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re: tail recursion
[In reply to message from email@example.com sent Fri, 20 Apr 90 14:34:47 -0500.]
I'm not sure it's a well-defined term.
How about this:
The net (modulo storage reclamation) amount of storage space consumed
by performing any sequence of tail calls p1 => p2 => ... => pn is no
more than the amount that would be consumed by performing a direct tail
call from p1 => pn.
What if the storage space for p1 => ... => pn is the space needed for p1
=> pn + 1? +k? *k? What if it's arbitrarily large, but all infinite tail
call programs loop forever with the right behavior? How would you test
whether an implementation had this property?
Scheme requires iteration through function call. Other lanaguages have
restrictions on the size of iteration (oh? Consider they cannot be larger
than indexes for those machines.) If my implementation has other
restrictions based on size, why shouldn't this be one of them, especially
if you cannot verify the property *without* looking at the implementation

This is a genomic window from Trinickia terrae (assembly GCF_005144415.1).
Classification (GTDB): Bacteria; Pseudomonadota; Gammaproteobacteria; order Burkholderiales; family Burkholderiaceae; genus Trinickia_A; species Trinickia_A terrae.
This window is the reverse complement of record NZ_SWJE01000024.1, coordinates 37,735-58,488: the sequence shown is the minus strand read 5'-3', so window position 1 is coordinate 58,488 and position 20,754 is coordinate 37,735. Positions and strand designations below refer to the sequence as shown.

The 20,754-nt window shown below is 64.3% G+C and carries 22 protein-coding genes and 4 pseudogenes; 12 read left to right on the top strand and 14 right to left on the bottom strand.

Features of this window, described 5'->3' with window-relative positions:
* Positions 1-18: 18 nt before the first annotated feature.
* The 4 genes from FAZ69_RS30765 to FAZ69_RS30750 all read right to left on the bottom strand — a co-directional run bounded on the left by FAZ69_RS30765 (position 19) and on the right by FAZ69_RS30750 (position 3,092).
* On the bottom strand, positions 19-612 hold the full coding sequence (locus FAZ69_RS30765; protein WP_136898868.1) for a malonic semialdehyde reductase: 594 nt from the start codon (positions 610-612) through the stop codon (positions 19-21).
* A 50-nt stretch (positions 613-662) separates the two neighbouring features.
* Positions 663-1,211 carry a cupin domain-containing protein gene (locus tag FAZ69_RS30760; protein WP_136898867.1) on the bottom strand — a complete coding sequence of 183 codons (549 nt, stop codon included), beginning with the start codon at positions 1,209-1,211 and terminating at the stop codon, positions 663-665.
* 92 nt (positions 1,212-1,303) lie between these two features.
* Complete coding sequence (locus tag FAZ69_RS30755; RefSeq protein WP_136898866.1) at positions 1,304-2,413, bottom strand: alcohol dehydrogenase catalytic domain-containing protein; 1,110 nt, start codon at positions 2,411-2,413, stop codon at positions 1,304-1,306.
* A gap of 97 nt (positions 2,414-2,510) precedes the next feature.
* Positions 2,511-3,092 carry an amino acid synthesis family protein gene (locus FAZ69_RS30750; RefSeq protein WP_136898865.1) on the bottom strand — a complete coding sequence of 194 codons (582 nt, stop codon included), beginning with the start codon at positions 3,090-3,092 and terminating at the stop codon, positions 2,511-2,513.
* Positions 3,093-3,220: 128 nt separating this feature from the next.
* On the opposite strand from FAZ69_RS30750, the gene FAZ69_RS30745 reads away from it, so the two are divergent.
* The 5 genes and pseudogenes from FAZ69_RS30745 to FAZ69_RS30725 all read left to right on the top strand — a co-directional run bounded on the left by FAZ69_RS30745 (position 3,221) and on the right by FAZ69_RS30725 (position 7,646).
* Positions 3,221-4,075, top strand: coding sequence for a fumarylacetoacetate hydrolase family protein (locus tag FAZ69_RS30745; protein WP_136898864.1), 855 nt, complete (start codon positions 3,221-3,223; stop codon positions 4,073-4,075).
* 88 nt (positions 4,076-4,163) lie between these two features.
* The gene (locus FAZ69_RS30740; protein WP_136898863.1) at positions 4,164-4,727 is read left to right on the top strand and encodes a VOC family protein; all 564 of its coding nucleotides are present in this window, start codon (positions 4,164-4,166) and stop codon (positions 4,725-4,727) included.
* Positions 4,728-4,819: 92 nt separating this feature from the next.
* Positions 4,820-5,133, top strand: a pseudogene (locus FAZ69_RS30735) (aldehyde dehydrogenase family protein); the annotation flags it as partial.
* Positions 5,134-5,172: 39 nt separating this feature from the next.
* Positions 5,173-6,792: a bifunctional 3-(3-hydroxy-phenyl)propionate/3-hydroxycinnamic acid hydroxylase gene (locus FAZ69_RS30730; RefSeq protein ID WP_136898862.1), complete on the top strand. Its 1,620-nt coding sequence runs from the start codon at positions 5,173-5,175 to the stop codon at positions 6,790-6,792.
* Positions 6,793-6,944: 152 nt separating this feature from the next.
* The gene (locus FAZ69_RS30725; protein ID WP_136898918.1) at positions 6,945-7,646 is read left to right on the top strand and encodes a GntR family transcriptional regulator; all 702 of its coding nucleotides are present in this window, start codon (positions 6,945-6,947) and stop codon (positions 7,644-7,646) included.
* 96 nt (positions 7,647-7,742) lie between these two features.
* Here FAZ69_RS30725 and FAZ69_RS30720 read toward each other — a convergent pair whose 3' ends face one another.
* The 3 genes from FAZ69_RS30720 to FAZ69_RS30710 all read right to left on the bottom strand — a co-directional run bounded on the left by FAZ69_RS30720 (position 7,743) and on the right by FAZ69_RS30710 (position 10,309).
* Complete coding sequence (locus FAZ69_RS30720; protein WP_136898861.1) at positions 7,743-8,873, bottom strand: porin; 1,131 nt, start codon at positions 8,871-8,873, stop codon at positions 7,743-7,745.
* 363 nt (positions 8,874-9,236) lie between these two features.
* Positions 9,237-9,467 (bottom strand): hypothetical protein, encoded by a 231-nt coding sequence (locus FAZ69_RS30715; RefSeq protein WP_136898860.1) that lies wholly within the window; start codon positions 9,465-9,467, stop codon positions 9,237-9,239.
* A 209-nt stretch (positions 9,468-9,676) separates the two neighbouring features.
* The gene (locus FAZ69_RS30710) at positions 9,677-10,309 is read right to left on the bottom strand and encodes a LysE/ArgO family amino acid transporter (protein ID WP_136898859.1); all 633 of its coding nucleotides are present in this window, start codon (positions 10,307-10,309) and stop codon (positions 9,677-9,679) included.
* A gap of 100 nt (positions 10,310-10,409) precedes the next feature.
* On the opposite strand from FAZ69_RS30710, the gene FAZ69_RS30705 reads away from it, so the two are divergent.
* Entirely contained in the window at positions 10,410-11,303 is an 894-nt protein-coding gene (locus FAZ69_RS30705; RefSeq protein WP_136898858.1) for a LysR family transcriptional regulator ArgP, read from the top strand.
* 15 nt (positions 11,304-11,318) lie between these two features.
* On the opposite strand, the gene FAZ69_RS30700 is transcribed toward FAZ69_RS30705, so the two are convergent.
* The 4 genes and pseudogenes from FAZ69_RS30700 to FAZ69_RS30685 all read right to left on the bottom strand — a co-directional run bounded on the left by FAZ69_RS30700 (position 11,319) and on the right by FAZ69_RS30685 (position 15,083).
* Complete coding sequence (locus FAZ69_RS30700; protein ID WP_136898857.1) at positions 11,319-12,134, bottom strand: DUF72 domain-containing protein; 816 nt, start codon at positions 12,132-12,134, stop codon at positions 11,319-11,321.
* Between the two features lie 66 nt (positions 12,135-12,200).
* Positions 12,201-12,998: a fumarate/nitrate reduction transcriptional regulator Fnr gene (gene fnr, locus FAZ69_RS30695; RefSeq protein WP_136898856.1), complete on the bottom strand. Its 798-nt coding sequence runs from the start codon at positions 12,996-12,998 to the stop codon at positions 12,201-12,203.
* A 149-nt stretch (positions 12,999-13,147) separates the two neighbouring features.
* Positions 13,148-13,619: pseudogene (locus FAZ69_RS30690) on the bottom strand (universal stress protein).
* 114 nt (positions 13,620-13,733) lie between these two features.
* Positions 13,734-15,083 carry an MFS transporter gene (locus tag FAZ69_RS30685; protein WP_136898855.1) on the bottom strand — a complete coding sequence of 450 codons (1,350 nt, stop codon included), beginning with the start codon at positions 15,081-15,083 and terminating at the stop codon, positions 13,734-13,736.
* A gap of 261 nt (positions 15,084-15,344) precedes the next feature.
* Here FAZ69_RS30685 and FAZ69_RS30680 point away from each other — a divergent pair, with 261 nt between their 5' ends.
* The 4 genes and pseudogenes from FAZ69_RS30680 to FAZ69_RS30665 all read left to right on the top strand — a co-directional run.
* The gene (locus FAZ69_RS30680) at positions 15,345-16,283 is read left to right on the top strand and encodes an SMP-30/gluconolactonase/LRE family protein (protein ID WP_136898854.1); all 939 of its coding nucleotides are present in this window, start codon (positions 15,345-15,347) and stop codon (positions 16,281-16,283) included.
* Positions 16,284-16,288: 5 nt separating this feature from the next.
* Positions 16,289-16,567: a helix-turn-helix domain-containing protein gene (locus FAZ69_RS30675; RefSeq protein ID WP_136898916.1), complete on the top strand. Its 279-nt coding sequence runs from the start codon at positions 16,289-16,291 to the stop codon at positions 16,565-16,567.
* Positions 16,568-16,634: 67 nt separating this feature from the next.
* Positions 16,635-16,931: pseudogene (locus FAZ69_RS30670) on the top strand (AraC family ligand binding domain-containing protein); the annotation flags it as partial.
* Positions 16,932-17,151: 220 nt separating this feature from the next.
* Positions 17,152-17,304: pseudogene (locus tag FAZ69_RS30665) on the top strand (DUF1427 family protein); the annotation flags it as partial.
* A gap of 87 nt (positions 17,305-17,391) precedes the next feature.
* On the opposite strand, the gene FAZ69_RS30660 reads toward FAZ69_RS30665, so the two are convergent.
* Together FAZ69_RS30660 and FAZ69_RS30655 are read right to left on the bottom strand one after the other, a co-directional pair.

I've mentioned before that this requirement might prevent certain
implementation choices. For example, a hardware vendor has told me that in
n years, it will support only languages in the ``mainstream'' where
mainstream means that these languages use their common backend. Other
vendors have said the same thing. I am in the process of determining
whether I can convince their compiler backend guys to support tail call
optimizations. If I cannot, I don't have a viable Common Lisp for that
system, because the implementation requires it. Are you so happy to put
Scheme out of the mainstream for that vendor?
Well, of course you are, because you wouldn't be Scheme-heads otherwise!
(I don't know how to make a smiley face with ASCII characters, so here's a
duck instead. Please take it as a smiley face:
| Quack? |
/@@____ _ /
\ / /
\ << /